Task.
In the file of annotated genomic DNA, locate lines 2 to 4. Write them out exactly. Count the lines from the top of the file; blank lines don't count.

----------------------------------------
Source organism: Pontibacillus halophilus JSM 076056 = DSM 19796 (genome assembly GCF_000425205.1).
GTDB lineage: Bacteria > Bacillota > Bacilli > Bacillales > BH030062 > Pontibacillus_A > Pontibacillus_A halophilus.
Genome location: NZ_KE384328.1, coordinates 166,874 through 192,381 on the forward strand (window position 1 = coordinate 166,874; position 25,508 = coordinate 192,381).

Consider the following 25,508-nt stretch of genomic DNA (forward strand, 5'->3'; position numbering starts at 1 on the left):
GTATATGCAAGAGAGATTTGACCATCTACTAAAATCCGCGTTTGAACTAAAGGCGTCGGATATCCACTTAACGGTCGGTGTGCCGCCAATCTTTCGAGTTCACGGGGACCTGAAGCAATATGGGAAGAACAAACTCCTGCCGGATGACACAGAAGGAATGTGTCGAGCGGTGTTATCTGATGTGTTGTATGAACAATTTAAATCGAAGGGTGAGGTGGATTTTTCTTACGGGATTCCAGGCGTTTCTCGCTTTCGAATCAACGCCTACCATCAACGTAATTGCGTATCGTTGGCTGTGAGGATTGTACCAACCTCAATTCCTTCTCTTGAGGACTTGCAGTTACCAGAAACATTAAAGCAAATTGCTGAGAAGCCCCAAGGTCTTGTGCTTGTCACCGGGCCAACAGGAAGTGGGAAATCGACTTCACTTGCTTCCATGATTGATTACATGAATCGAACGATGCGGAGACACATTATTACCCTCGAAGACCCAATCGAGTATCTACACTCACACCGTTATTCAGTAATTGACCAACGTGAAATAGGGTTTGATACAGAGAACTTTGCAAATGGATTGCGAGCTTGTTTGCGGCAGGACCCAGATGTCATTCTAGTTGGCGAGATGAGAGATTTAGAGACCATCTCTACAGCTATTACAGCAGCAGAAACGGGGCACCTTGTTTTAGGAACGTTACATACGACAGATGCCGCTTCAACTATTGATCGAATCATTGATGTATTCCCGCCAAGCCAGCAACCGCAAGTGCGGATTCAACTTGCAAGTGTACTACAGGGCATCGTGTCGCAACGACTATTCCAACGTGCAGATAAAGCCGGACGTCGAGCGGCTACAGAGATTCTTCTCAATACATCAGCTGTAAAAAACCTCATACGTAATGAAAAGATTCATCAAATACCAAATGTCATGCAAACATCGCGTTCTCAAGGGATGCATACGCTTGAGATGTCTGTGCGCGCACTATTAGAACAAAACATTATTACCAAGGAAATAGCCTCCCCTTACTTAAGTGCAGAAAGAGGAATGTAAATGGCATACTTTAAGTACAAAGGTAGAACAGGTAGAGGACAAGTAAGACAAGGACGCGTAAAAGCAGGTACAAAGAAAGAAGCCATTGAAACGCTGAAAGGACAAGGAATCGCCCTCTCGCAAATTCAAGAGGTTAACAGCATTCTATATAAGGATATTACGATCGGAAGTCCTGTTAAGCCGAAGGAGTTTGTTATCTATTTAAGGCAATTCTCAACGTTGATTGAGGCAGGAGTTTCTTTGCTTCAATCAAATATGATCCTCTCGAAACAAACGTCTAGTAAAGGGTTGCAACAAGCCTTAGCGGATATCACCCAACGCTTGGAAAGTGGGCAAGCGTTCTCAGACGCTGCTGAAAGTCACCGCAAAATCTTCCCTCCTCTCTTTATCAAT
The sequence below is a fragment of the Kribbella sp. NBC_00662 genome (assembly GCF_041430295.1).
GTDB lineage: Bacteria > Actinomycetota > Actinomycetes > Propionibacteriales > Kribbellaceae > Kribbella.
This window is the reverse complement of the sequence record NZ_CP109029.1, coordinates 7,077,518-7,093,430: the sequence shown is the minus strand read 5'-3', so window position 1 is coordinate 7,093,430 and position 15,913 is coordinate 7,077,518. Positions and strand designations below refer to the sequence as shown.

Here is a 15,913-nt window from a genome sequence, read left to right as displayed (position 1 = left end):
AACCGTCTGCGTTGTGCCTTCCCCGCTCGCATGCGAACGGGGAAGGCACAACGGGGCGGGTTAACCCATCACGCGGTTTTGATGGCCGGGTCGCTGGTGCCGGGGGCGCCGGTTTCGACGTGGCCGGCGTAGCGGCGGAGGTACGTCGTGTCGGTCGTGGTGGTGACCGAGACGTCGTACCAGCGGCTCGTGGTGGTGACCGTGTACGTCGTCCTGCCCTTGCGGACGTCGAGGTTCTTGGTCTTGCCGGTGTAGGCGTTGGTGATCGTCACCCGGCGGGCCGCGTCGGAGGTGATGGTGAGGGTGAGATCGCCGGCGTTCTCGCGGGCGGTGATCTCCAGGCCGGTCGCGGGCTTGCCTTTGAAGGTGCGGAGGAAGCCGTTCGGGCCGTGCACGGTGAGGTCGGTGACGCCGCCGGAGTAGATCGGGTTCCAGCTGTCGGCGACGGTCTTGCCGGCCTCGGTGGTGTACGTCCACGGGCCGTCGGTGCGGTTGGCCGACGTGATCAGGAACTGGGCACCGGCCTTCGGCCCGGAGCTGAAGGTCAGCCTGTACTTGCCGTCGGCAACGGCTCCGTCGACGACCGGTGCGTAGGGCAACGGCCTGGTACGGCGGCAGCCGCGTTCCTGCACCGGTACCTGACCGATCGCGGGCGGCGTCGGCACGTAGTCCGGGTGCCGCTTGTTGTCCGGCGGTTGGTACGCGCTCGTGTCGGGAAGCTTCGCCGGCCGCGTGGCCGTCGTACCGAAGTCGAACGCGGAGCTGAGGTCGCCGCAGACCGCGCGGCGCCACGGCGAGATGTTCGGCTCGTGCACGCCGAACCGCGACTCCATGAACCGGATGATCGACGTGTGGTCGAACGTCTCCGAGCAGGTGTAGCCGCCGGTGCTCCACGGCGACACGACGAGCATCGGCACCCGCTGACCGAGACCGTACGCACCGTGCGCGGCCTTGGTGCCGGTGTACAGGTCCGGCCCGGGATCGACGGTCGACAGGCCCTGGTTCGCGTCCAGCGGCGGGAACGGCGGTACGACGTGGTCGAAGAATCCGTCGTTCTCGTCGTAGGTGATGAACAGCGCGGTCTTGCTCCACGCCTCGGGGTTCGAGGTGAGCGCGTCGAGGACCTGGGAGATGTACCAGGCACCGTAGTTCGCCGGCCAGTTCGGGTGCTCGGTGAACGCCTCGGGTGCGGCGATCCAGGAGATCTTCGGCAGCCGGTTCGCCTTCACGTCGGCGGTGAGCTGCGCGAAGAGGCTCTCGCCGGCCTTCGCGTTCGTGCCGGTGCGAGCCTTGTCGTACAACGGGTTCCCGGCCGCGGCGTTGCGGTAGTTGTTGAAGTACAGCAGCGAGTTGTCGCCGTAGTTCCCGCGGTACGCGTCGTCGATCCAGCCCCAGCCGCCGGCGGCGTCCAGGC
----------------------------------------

GTDB lineage: Bacteria > Bacillota > Bacilli > Bacillales > BH030062 > Pontibacillus_A > Pontibacillus_A halophilus.
Genome location: NZ_KE384328.1, coordinates 166,874 through 192,381 on the forward strand (window position 1 = coordinate 166,874; position 25,508 = coordinate 192,381).

Consider the following 25,508-nt stretch of genomic DNA (forward strand, 5'->3'; position numbering starts at 1 on the left):